Do you know how a scam works?
Recently we have seen a spate of scams in Malta – including phishing, romance fraud and business email fraud. Newspapers have reported that one business lost nearly €90,000 as a result of a business email fraud and over €100,000 have been defrauded from persons scammed by the Maltapost phishing scam.
In the summer of last year, ĠEMMA (gemma.gov.mt) and the eSkills Malta Foundation (eskills.org.mt) signed a strategic partnership to disseminate knowledge on digital financial capability. Fraud and scams is such one financial capability. Jointly we have issued 4 e-books on scams and fraud (https://gemma.gov.mt/ebook-download-page/) and Infographics (https://gemma.gov.mt/resources/infographics/) on tips on how to protect yourself with regard to over 30 different scams and frauds. Both ĠEMMA and the eSkills Malta Foundation have been disseminating these over their respective social media channels.
Most scams follow the same pattern – understand this pattern and it will be easier to spot. The way a scam works is described here.
The Scammer’s approach: A scammer will approach you with a story designed to make you believe a lie. They target your emotions and behaviour. Common examples might be the chance to make money, to find a partner, to help somebody in need. Invariably the scammer will disguise themselves as a person of authority and using familiar branding. The scammer will use social media, phone calls or SMS.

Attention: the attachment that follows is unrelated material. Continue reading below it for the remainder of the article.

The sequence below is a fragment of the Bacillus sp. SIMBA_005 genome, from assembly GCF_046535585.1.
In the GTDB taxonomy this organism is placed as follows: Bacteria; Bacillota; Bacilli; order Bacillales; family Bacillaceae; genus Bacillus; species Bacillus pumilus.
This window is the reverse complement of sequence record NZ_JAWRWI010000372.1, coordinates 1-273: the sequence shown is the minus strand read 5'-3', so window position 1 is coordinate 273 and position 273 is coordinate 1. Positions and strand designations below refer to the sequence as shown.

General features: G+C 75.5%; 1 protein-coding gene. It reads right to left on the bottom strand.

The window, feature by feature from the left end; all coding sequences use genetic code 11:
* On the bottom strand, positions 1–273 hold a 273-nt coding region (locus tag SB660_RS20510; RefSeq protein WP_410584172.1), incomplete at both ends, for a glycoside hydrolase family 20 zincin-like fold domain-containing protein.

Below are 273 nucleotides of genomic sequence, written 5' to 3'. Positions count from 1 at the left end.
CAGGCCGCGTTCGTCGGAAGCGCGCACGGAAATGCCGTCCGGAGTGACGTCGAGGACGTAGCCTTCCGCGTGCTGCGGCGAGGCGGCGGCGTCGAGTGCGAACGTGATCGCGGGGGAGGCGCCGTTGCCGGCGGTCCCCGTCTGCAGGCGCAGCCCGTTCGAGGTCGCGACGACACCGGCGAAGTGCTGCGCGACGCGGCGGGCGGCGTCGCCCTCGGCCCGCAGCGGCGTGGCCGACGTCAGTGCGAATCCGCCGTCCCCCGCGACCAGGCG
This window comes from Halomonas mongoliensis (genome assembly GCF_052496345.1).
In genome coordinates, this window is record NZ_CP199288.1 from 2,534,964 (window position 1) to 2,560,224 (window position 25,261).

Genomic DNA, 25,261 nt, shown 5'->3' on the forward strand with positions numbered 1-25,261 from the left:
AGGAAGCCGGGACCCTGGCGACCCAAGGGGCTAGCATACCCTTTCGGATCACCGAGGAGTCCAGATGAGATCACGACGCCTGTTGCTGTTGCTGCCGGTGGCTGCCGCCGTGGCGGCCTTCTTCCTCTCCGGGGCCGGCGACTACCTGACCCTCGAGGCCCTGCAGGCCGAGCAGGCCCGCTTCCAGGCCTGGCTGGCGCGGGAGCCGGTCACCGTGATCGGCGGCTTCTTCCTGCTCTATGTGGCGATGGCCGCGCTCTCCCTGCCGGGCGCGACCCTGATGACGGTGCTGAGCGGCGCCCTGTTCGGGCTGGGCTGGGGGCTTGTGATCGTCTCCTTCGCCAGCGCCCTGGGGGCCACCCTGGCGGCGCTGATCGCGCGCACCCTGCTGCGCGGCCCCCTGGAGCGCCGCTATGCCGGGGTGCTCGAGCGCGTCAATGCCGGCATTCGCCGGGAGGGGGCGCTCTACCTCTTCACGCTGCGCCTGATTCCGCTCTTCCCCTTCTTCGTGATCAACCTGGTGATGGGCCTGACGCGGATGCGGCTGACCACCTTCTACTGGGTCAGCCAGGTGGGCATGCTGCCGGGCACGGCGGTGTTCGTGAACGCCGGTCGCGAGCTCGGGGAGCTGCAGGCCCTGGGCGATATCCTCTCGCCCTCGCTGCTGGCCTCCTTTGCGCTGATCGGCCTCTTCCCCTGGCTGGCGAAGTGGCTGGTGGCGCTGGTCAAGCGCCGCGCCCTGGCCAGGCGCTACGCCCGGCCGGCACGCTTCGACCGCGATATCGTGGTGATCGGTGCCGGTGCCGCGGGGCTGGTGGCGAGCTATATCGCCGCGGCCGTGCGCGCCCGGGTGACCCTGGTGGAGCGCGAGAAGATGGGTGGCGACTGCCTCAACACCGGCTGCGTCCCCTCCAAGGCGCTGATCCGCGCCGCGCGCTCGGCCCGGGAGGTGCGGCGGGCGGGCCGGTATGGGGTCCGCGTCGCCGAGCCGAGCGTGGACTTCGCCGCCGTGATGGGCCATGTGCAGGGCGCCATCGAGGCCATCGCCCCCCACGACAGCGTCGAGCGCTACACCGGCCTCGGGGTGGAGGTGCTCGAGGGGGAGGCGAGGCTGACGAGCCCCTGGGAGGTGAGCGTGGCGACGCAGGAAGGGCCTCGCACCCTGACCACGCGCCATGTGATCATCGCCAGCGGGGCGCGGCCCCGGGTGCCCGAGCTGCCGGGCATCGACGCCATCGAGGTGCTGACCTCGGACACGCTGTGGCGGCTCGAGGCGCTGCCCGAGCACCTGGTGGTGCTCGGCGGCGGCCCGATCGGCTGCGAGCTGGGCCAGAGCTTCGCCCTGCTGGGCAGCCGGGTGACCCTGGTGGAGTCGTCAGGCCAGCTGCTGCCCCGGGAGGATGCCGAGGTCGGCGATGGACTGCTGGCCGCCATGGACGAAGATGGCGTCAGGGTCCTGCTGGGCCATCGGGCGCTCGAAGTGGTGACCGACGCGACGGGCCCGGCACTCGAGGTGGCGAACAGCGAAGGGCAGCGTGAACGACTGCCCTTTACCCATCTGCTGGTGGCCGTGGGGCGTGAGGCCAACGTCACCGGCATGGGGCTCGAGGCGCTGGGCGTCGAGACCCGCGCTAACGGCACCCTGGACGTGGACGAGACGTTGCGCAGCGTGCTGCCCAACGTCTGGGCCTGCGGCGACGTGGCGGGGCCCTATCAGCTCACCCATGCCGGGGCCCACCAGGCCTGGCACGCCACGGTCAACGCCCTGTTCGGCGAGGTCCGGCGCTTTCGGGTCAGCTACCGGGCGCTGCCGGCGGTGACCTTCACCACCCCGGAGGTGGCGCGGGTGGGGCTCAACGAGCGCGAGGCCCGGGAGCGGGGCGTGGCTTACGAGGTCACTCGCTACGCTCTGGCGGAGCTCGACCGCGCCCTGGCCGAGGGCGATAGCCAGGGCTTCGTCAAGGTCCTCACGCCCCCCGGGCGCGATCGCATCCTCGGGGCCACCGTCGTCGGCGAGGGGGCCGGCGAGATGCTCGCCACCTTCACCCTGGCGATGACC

The scammer’s tools are designed to get someone to lower their defences, build trust in the story and act quickly or irrationally and proceed to the final stage – sending the money or providing personal information. The scammer tries to create a sense of urgency, use high pressure sales tactics such as offering a limited offer, that prices will rise, or that the market will change, and the opportunity will be lost.
They will also have all the hallmarks of a real business using glossy brochures with technical industry jargon backed up with office fronts, call centres and professional websites. By using one’s personal details they make the scam appear legitimate. They will use counterfeit and official-looking documents – documents that appear to have government approval or are filled with legal jargon can give a scam an air of authority.
At the point of contact they will try to ask for money. Scammers will have their preferred money transfer method. Some of the methods may be wire transfer, credit / debit card, bank transfer, cryptocurrencies such as Bitcoin.
In addition to these 10 Commandments, one should keep in mind the following:
It is NOT always true that companies, businesses and enterprises are always legitimate.
It is NOT always true that all websites are legitimate. It is quite easy and cheap to set up a website. An enterprise’s website can be easily copied by scammers who will want to trick you into believing it to be genuine.
It is NOT always true that scams involve large amounts of money. Sometimes scammers target many people and try to get a small amount of money from many people.
It is NOT always true that scams are always about money. Some scams are aimed at stealing personal information about you.
If one believes that they have uncovered a scam or you were the target victim of one, ĠEMMA advises you to report this. Do not let the scammer get away with it. Remember that there are vulnerable people who may not have the knowledge you have and may be at a high risk of being scammed unless the scam is stopped.